HR Document: A Step-By-Step Guide


HR Document: A Step-By-Step Guide

At firstglance, HR documentation might seem like a long list of administrative tasks you need to perform as part of running your business. But, a thorough HR document is crucial to the success of your company.

Here's why:

  • This is the tale of how your business's interaction with each employee from the very beginning until the final day of their term of employment.

  • You can be assured that you're in conformity with all federal, state and local laws on employment and rules and.

  • It's your first line of protection in case employees sue your company for discrimination, wrongful termination , or other reason.

Managers and owners of businesses there's a lot of sensitive information about employees that must be protected and managed and a myriad of employee concerns to be addressed on a daily basis.

Inadequate employee data, along with the security of a place that stores this information is a sure way to get into trouble fast.

This is the guide you need to complete and precise HR documents. It includes:

  • What are the things you must document

  • What information should you include in your documents?

  • How do you gather this information?

The objective of HR documentation

A adage can be adapted to HR needs: if do not record it down the event didn't occur.

When you create written documentation to support your decision-making and policies, the goal is to present evidence that is credible as well as fair and consistent. It's a good idea to work with an assumption that some third-party might, at some time examine your documents.

Confidentiality is an essential aspect of keeping records. HR and management professionals are charged with the responsibility of managing the information that is communicated in written form or in a verbal manner - about the employee's performance and their personal situation.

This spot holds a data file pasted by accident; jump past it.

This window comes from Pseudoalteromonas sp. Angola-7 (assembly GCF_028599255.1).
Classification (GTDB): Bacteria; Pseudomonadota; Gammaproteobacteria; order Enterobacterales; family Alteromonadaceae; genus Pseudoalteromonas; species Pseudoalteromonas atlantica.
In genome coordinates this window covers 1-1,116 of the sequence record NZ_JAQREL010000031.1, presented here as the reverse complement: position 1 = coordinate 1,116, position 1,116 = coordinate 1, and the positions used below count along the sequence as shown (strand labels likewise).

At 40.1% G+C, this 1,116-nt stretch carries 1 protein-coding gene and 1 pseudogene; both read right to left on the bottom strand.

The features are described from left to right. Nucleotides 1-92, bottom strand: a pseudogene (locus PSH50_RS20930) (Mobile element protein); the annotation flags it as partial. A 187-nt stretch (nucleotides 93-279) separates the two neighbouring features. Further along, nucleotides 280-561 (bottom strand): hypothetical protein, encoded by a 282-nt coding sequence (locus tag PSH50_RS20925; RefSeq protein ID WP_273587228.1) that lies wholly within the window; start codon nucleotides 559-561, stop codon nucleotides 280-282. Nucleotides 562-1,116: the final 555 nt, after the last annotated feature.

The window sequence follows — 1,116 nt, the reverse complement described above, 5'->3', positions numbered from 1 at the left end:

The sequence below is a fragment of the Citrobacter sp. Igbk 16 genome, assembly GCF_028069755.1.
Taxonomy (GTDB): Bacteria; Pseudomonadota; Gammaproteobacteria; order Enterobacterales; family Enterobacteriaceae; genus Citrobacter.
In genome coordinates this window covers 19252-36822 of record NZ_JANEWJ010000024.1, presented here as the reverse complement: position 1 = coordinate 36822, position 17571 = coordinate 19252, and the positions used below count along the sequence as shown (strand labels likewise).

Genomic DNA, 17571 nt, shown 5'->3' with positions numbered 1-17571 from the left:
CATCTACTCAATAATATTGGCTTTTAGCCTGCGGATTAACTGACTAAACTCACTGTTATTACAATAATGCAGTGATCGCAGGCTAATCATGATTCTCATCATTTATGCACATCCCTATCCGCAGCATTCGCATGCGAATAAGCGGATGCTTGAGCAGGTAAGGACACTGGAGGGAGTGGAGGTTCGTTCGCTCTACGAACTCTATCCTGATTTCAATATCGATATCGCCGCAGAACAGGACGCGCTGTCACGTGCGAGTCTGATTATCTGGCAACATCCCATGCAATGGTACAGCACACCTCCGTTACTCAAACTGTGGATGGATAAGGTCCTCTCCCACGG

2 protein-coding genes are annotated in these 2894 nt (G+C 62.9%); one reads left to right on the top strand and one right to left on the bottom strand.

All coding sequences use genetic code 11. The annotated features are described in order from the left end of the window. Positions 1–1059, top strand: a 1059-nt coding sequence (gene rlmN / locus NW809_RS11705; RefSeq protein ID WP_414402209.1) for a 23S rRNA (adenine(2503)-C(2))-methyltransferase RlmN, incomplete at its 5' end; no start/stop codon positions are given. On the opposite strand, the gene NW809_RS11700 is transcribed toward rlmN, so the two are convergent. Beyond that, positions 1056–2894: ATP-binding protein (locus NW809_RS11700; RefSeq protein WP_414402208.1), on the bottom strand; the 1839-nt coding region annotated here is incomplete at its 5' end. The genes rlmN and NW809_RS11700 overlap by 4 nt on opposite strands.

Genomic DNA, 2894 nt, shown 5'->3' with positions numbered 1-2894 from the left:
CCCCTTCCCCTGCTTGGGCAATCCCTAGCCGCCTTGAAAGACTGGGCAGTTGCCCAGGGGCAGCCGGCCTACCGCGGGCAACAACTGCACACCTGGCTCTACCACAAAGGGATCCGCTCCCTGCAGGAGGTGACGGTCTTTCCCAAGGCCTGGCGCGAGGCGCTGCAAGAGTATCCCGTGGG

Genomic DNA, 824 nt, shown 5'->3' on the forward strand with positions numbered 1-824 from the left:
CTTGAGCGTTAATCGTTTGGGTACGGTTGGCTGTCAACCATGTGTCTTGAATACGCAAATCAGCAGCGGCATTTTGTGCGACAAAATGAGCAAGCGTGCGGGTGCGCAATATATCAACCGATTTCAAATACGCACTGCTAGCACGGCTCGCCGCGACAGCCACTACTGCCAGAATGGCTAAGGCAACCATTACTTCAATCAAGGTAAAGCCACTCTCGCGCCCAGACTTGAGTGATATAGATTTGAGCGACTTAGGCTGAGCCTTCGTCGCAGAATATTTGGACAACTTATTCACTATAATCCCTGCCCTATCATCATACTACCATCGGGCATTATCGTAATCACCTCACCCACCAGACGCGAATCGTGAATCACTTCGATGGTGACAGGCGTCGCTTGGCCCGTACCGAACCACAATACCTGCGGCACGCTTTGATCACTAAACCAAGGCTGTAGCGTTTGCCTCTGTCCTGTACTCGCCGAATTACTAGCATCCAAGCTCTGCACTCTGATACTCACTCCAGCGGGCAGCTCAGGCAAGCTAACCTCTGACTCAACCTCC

The information you collect must be kept confidential and only disclosed to employees of your company who require to be aware of.

Let's look at the most important areas where good HR Toolkit is there.

Documentation for the onboarding process

Each time a new employee joins an company when they join an organization, they must go through an onboarding process.

The process involves new employees being handed a pile of forms to fill out and supplying personal details. This includes sharing extremely sensitive information , such as their:

  • Driver's license

  • Passport

  • Social Security number

  • Information about your bank account

  • Information about health or medical conditions

  • Personal contact information, like address and phone numbers

Incorrectly handling paperwork for new hires correctly is among the most costly mistakes employers make. The disclosure of this information to uninitiated audiences can hurt a new employee and expose them to the threat of identity theft. This could also put your business in legal problems.

The storage of these documents requires an additional, more secure security level. There must be procedures in place for the storage, collection and the management of sensitive employee information by designated employees within an environment that:

  • Secure

  • Password protection

The process must be self-contained and designed to ensure that information is confidential.

In addition, any documents that contain sensitive information should only be kept for the reason for which it's required.

In this period it's best to ask the new employees to submit an extensive job description with their name and duties to avoid confusion later on.

Performance communications

This kind of communication is comprised of two major categories:

1.    Performance development

2.    Corrections to performance

Performance development

In this situation it is the case that an employee has done their job properly. You're satisfied with the standard and efficiency of the work. But, in order to increase their ability, take on more tasks or get promoted an employee may require more training.

In these two scenarios the process is slightly different.

How do you record the training requirements for employees who take on new responsibilities within the same position:

  • Record the qualifications the employee holds on the date of this writing.

    • Define why the individual is ready to accept greater responsibility within their current job.

    • It is important to note that they have the capacity and desire to grow.

  • Request the employee to complete a job description that is clearly detailing the new expectations for the job.

  • The training that is required should be described. Include the training program as well as the length of the training, and what the expected competence level will be at the conclusion each training. The employee must acknowledge the training plan by signing the document.